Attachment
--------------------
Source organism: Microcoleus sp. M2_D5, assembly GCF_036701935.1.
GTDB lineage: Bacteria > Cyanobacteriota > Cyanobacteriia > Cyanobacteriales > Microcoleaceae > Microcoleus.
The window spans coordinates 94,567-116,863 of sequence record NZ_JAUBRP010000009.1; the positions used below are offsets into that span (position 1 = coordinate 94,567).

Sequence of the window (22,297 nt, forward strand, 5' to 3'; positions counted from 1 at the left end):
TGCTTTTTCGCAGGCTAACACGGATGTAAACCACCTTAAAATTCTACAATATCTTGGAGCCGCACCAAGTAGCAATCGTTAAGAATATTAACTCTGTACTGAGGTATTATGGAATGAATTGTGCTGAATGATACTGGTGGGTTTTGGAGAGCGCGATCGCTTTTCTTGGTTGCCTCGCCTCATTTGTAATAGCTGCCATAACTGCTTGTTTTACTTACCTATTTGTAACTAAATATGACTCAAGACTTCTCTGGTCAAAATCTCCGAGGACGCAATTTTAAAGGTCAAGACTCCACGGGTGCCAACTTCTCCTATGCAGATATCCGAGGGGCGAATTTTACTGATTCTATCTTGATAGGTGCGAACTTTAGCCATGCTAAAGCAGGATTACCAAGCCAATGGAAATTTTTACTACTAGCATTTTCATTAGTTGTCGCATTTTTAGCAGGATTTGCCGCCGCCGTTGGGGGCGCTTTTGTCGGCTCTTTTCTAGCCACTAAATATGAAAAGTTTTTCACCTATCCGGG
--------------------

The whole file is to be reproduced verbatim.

Source organism: Microcoleus sp. M2_D5, assembly GCF_036701935.1.
GTDB lineage: Bacteria > Cyanobacteriota > Cyanobacteriia > Cyanobacteriales > Microcoleaceae > Microcoleus.
The window spans coordinates 94,567-116,863 of sequence record NZ_JAUBRP010000009.1; the positions used below are offsets into that span (position 1 = coordinate 94,567).

Sequence of the window (22,297 nt, forward strand, 5' to 3'; positions counted from 1 at the left end):
TGCTTTTTCGCAGGCTAACACGGATGTAAACCACCTTAAAATTCTACAATATCTTGGAGCCGCACCAAGTAGCAATCGTTAAGAATATTAACTCTGTACTGAGGTATTATGGAATGAATTGTGCTGAATGATACTGGTGGGTTTTGGAGAGCGCGATCGCTTTTCTTGGTTGCCTCGCCTCATTTGTAATAGCTGCCATAACTGCTTGTTTTACTTACCTATTTGTAACTAAATATGACTCAAGACTTCTCTGGTCAAAATCTCCGAGGACGCAATTTTAAAGGTCAAGACTCCACGGGTGCCAACTTCTCCTATGCAGATATCCGAGGGGCGAATTTTACTGATTCTATCTTGATAGGTGCGAACTTTAGCCATGCTAAAGCAGGATTACCAAGCCAATGGAAATTTTTACTACTAGCATTTTCATTAGTTGTCGCATTTTTAGCAGGATTTGCCGCCGCCGTTGGGGGCGCTTTTGTCGGCTCTTTTCTAGCCACTAAATATGAAAAGTTTTTCACCTATCCGGG